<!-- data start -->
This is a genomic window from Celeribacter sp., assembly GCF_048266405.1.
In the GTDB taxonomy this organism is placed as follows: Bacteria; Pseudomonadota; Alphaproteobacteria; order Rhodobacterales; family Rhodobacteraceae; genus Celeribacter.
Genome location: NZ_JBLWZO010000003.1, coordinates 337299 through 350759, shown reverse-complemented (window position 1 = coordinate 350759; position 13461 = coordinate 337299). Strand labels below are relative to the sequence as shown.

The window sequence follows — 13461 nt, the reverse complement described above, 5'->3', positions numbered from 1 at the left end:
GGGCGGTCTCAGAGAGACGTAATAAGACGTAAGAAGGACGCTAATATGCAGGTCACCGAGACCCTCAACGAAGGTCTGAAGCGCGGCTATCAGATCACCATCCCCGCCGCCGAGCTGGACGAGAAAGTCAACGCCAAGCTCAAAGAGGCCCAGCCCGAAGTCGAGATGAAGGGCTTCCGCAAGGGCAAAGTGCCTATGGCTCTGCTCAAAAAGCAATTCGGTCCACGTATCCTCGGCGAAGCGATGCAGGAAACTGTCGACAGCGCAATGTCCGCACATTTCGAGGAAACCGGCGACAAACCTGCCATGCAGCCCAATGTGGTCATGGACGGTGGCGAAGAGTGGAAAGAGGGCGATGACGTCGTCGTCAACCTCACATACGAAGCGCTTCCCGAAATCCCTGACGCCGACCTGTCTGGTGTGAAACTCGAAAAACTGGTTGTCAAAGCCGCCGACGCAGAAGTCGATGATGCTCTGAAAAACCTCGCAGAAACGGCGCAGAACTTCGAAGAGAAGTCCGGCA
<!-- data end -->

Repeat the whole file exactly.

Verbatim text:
This is a genomic window from Celeribacter sp., assembly GCF_048266405.1.
In the GTDB taxonomy this organism is placed as follows: Bacteria; Pseudomonadota; Alphaproteobacteria; order Rhodobacterales; family Rhodobacteraceae; genus Celeribacter.
Genome location: NZ_JBLWZO010000003.1, coordinates 337299 through 350759, shown reverse-complemented (window position 1 = coordinate 350759; position 13461 = coordinate 337299). Strand labels below are relative to the sequence as shown.

The window sequence follows — 13461 nt, the reverse complement described above, 5'->3', positions numbered from 1 at the left end:
GGGCGGTCTCAGAGAGACGTAATAAGACGTAAGAAGGACGCTAATATGCAGGTCACCGAGACCCTCAACGAAGGTCTGAAGCGCGGCTATCAGATCACCATCCCCGCCGCCGAGCTGGACGAGAAAGTCAACGCCAAGCTCAAAGAGGCCCAGCCCGAAGTCGAGATGAAGGGCTTCCGCAAGGGCAAAGTGCCTATGGCTCTGCTCAAAAAGCAATTCGGTCCACGTATCCTCGGCGAAGCGATGCAGGAAACTGTCGACAGCGCAATGTCCGCACATTTCGAGGAAACCGGCGACAAACCTGCCATGCAGCCCAATGTGGTCATGGACGGTGGCGAAGAGTGGAAAGAGGGCGATGACGTCGTCGTCAACCTCACATACGAAGCGCTTCCCGAAATCCCTGACGCCGACCTGTCTGGTGTGAAACTCGAAAAACTGGTTGTCAAAGCCGCCGACGCAGAAGTCGATGATGCTCTGAAAAACCTCGCAGAAACGGCGCAGAACTTCGAAGAGAAGTCCGGCA